Experiencing the world through the lens of dissociation – or derealization in my case – is like being the audience of a real-time movie; the plane in which the movie lives is moving, loud, and filled with people, but as an audience member, you can never truly be a part of it.
It is really quite unfortunate that I have had dissociation for nearly three years, and as much as I consciously understand it, I cannot escape from it. Important life events, ones which I had deeply valued and looked forward to, like high school graduation, are sadly ingrained in my head as whirling, faceless blobs. Dissociation not only steals my life in the present tense, it siphons away memories from the past, too. Thus, both my short and long-term memories are decorated like a checkerboard, peppered with empty frames here and there, and it is with great struggle that I manage to recall nearly any part of the year 2012.
Dissociation is not a disease. It is not caused from deteriorating neural pathways. It is not well known. What is known, however, is that dissociation occurs after a traumatic life event; it is the brain’s way of “shutting down” the perception of sensory information to prevent the body from experiencing high-stress experiences any further. In other words, dissociation is the brain’s protective reaction to severe stress.
As said before, I have had dissociation for nearly three years, and I cannot say it has improved since it first began. In fact, my dissociation has seemed to spread into almost every facet of my life, so that now, when I am exposed to even a minute stressor – which can be rushing to school (meeting schedules and deadlines are particularly triggering of my dissociation), having to talk to people (especially when it is one-on-one), and even being in brightly lit or loud areas (whether inside or outside) – my dissociation kicks in and mellows everything to a point which, oftentimes, leaves me incapable of doing even basic cognitive tasks, like choosing what to say in a conversation. Essentially, my brain has evolved over the last few years to not differentiate between types and severity of stress, and I can’t say I actually need it as a defense mechanism anymore. Life is good – well, I mean, objectively. I am not sure my brain chemistry agrees.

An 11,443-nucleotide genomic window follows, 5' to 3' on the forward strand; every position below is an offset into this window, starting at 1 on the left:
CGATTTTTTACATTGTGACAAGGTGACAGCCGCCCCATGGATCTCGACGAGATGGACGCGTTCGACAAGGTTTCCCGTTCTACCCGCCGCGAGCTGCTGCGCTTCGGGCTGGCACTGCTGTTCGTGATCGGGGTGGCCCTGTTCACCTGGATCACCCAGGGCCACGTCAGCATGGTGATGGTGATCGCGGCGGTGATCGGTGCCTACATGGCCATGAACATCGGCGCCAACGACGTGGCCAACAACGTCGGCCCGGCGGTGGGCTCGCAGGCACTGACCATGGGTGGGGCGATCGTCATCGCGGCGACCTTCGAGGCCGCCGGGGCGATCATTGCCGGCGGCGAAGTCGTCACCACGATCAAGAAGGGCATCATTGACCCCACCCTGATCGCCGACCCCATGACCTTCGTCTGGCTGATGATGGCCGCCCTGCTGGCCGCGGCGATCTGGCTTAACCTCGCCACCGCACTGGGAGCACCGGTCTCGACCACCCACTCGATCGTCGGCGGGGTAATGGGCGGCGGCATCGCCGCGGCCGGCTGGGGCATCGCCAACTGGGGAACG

And speaking of chemistry, it is hypothesized that, chemically, dissociation is the brain releasing opiates into the body. (Opiates! The family of drugs that fueled the Opium Wars!) Specifically, the brain naturally releases substances called endogenous opioids, like endorphins, which help bodies react to pain; thus, it seems probable that dissociation is rooted in the regulation, or lack thereof, of these endogenous opioids. Opiates cause many of the same mental and physical symptoms that occur when in a dissociated state, which seems to further support this hypothesis; unfortunately, there is a considerable lack of research to support this point.
Thus, I hope to study dissociation in the future, simply because it is not well understood – and, of course, to overcome it myself. It is not depression. It is not anxiety. It is dissociation – and it is real. For me, it is a real problem, and it affects my everyday life. It steals away the intricacies of my experiences, and it alienates me from friends and family. It is a handicap as much as it is a mechanism for putting a cap on stress. I hope it does not continue for the rest of my life because I, truly, have been sitting in this uncomfortable cinema seat for far too long; my popcorn is getting stale, and the movie hasn’t even ended yet.
This article was written by Megan Graham. Send an email to firstname.lastname@example.org to get in touch.
Photo Credit: Megan Graham